Editor’s note: A previous version of this story included a quote from the Los Angeles County Department of Animal Care and Control stating that an individual must try to locate the owner of a vehicle before breaking its window. This is not a requirement stated in AB 797.
A California law that went into effect Jan. 1 made it legal for residents to smash car windows to save animals trapped in hot, parked cars.
However, the “Right to Rescue Act,” Assembly Bill 797, does not mean that residents can go around smashing car windows at random when they see an animal sitting in a car on a warm summer day.
There are a set of procedures that the law details which instructs individuals of when they can break car windows, without fear of criminal or civil liability, if an animal appears to be suffering.
Details of the Bill
The bill was drafted by Assemblymembers Marc Steinorth (R-Rancho Cucamonga) and Miguel Santiago (D-Los Angeles) after several dogs died from being left in hot cars.
It was signed into law by Gov. Jerry Brown on Sept. 24, 2016 and took effect at the beginning of 2017.
The law, however, is seen only as a last resort to save an animal trapped in a hot car.
Someone can only break into a vehicle if the animal appears to be in “imminent danger,” there is no other way to open the car and law enforcement has already been contacted.
After breaking into a vehicle, the individual must stay with the animal at a safe location until officials arrive on scene.
Action in Santa Clarita
In the Santa Clarita Valley, where temperatures reach 90 to 100 degrees on a summer day, parked cars can reach temperatures of up to 150 degrees. This heat can cause animals inside to suffer from heat stroke and lack on ventilation.
Don Barre, of the Los Angeles County Department of Animal Care and Control, said the department encourages people to act responsibly and only break car windows if there appears to be a real emergency.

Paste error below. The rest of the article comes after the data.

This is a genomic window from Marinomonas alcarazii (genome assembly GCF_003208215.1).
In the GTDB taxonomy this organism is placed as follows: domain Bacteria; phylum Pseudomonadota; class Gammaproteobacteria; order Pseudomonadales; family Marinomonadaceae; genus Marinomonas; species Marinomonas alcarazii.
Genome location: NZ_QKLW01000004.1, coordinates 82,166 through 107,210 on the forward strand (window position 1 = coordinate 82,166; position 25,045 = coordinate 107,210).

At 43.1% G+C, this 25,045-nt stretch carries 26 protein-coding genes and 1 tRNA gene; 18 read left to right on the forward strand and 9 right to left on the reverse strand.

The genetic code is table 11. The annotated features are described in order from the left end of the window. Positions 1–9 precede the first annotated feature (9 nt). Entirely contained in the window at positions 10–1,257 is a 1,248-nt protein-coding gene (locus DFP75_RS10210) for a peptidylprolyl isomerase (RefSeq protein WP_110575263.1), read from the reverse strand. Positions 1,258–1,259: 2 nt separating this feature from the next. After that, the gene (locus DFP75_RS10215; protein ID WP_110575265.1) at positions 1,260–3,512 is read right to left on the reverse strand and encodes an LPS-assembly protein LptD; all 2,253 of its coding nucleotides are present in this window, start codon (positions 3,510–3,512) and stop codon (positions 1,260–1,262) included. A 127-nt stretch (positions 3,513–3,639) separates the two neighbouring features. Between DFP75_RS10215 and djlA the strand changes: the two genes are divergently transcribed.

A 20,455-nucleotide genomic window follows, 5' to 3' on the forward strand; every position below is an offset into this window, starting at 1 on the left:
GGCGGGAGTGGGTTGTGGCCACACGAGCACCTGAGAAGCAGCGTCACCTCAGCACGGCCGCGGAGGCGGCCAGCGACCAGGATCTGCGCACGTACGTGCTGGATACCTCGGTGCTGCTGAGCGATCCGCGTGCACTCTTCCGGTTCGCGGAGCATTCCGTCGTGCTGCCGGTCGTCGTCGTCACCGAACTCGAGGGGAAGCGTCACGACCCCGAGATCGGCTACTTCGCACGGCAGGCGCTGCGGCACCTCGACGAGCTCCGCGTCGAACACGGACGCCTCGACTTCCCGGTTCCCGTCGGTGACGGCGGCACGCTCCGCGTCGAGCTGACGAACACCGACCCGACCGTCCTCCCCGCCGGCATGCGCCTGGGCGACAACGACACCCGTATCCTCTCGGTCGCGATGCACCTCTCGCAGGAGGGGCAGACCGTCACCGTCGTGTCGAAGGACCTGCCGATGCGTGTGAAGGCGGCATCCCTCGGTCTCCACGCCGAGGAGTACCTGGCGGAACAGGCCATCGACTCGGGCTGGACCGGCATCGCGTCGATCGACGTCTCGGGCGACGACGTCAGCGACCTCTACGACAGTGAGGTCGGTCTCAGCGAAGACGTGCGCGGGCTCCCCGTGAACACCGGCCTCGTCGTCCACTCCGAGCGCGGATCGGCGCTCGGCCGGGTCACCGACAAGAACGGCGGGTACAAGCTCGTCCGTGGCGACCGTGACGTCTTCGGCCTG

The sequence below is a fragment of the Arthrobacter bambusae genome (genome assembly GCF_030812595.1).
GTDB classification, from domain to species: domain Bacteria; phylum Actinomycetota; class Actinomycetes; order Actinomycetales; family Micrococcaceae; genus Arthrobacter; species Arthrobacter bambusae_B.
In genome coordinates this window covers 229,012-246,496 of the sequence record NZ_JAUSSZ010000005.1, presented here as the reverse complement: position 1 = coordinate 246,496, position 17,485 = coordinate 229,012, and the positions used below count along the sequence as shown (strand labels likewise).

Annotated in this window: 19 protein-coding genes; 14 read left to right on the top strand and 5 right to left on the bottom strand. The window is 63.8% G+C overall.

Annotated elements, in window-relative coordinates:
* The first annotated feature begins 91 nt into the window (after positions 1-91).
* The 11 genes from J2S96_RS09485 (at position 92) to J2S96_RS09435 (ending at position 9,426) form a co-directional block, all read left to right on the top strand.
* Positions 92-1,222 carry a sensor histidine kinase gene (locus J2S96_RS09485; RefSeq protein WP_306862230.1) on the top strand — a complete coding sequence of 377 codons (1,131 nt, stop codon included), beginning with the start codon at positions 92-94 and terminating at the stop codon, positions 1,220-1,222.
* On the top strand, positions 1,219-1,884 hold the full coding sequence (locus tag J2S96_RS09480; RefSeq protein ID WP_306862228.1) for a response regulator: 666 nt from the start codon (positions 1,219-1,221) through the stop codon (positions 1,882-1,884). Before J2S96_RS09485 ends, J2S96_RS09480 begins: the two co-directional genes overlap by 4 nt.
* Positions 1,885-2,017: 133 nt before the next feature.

“The Los Angeles County Department of Animal Care and Control encourages the public to act reasonably,” the department said. “It is vital that they first contact and wait for law enforcement or animal control before acting.”
Shirley Miller, public information officer for the Santa Clarita Valley Sheriff’s Station, echoed Barre’s statement in September when she told The Signal that residents should only break car windows when an animal appears to be in dire need.
“It’s when it’s a life or death situation when you can tell that animal is not doing well at all,” Miller said. “That would be an instance when a citizen should take action.”
Miller said the Santa Clarita Valley Sheriff’s Station often receives calls from concerned residents about animals, especially dogs, left in hot cars.
“We also live in an area where there are a lot of animal owners,” Miller said of the Santa Clarita Valley. “We receive many calls from concerned residents during the warm weather of pets left in cars.”
If residents do believe an animal is in extreme distress and they cannot locate its owner, they are encouraged to call 911 or call the local LA County Animal Control at 661-257-3191.
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